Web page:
Prose on Poetry.

A node your homework production.

"Quotation admits inferiority." -Ralph Waldo Emerson

People don’t buy poetry books anymore. Did they ever? You would think so, as many poets as there are. All the poets could build a nation of self-sufficient poets, if only they bought books of poetry. Hear me out. We’ll make a list of all the poets in the world; we will start with me, and we’ll put a few other people on there too. Those first people don’t have to do anything but pass it on to five people, who add their names to the list, and buy copies of our books, and remove the person at the top of the list. Then they would pass it on to five more people, who would do the same. Five to the fifth power is 3125, so, assuming we make two dollars per book sale, that is $6250. If we kept this going for a while, everyone pitching in to a huge “poet’s fund” we could eventually buy a big island, like Australia, and have just poets live there. What would it be like, a nation of poets?

It would probably be violent. You wouldn’t think so, but it would be. Terribly so; you would have the beatniks over on the West coast, near Perth. With that much caffeine and coffee shops, there would be no hope for peace; they just wouldn’t be able to sleep until they had gotten far enough away. Then, where Darwin is now, we would have the modern poets, all crying and wondering if it would be better down in Adelaide, it’s always nicer the further south you go. The Aborigines in the south would sit there, and look profound, and people would read their pointillist faces, as if they had a point.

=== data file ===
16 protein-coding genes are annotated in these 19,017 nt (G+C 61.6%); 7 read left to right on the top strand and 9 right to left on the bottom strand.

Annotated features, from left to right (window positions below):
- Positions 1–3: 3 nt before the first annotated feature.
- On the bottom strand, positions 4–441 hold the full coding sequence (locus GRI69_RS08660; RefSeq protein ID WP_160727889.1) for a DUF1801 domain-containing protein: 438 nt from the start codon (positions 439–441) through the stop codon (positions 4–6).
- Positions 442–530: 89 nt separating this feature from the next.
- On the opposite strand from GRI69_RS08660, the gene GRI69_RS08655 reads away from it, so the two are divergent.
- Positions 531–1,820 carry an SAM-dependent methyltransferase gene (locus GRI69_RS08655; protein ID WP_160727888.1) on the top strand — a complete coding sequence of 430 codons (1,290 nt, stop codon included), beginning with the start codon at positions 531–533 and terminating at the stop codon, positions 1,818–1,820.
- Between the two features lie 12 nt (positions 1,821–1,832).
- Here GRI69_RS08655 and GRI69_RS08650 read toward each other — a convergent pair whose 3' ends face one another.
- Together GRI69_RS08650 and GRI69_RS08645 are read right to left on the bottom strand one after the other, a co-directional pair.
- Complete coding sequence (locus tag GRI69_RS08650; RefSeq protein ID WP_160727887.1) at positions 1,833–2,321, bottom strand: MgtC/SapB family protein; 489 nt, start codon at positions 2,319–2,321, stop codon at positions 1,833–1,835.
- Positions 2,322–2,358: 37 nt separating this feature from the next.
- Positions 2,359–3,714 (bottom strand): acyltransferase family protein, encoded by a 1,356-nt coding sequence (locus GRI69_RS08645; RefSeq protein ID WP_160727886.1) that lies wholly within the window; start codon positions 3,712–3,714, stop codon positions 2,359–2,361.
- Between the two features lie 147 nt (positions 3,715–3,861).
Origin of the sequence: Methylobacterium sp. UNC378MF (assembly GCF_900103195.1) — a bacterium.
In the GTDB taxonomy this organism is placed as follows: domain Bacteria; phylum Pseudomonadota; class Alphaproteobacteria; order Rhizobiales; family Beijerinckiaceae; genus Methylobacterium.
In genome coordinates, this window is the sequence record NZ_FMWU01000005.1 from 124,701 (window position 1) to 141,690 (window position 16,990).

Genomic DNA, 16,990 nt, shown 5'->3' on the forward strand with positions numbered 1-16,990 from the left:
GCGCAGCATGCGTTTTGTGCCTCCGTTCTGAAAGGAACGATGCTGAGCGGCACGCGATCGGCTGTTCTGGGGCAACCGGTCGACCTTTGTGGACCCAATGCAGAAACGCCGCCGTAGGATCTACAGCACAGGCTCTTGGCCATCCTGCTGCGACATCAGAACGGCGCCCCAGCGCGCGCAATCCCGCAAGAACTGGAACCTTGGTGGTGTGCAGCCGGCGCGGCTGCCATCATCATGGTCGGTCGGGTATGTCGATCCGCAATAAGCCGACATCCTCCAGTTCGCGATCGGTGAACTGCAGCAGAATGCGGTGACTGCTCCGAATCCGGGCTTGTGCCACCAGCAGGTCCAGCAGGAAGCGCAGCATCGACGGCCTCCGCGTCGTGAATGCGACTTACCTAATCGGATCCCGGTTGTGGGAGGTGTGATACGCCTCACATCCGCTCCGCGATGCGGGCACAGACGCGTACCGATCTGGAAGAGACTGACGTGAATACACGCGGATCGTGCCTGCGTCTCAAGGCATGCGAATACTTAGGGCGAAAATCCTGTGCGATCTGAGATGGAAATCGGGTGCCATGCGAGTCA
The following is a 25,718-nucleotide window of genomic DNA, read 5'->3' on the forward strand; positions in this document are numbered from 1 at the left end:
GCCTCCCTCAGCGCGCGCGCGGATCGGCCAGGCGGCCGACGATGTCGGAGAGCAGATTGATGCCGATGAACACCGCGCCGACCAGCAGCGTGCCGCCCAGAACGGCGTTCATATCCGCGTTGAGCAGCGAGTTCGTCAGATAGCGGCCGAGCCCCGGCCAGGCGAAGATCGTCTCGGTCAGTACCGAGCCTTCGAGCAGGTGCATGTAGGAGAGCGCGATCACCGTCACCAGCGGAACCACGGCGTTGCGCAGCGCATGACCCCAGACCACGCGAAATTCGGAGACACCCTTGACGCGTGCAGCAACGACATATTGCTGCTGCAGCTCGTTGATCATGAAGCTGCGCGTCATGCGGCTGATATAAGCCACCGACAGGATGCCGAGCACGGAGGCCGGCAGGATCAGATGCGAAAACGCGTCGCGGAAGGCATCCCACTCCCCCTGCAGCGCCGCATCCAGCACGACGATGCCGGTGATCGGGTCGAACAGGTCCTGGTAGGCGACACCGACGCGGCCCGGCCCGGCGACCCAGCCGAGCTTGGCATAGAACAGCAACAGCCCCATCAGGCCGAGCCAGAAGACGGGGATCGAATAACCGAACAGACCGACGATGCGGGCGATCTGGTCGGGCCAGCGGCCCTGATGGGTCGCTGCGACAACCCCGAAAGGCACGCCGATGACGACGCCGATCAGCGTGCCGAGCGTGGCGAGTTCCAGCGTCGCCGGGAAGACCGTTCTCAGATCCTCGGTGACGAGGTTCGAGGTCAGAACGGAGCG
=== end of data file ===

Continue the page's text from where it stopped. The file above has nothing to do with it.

In Townsville, Queensland, we would have the traditionalists, who all go around speaking like Robert Frost, and about fire and ice, but none of them are able to find their way home because they want to find other ways to get home. Down south, in Melbourne, all the Victorian poets, being sufficiently verbose and tasteful about the whole affair, would basically repeat whatever they had been told when they last were in Queensland. In Sydney, they would admire a woman whose husband cheats on her. The people in Melbourne talk about her.

“She isn’t the pretty angel they think she is.”

They would say this and then go and recount a story they heard a few weeks earlier.

Down in Tasmania, a person who thinks he is Earnest Hemmingway will sit on his porch, with a shotgun, and he’ll be damned if any of those people come and bother him. He’s got some fishing to do.

No, an island of poets is bad. They would all have their troubles deciding what exactly is poetry. The beatniks will say Moloch made all the poetry before they were here, and billions of trees will die, and no one will understand a thing. The Victorians would not commit to anything; aside from what they’ve been told looks like poetry. In Darwin, the modern poets will have cried all over the paper they wrote on, making it illegible. Down south, they would write poetry, but they don’t have to, they just sit there, and look important. They are poetry embodied. In Sydney, they will just stare and gawk at their stupid princess, who is really of little consequence anyway, and they will write nothing for years. In Queensland, they would write sonnets and be happy.

Down in Tasmania, our Hemmingway sits with his shotgun and coffee. “I don’t give a damn,” he says.

Everyone would taunt the other people. “You’re not real poets,” the beatniks will say. “You’re just keeping the system going.”

No one will understand what the modern poets say, their sobs drown out whatever words they might have said. I think they’re saying, “I’m sorry for being a poet.

I propose a meeting of poets, to discuss poetry and what poetry is.

“Poetry is an exercise in language usage to express a specific idea. The key is that it's a specific language usage thing. Form not function.”

“Get him outta here!” The beatniks are saying. “He’s put to much thought into it. Or maybe too little . . .” the last sentence trails off like the dribble of cappuccino down the front of their sweaters.

I say he’s closer to right than they are.

Who would have thought poetry would be that violent?

I think we might need metal detectors at the entrances.

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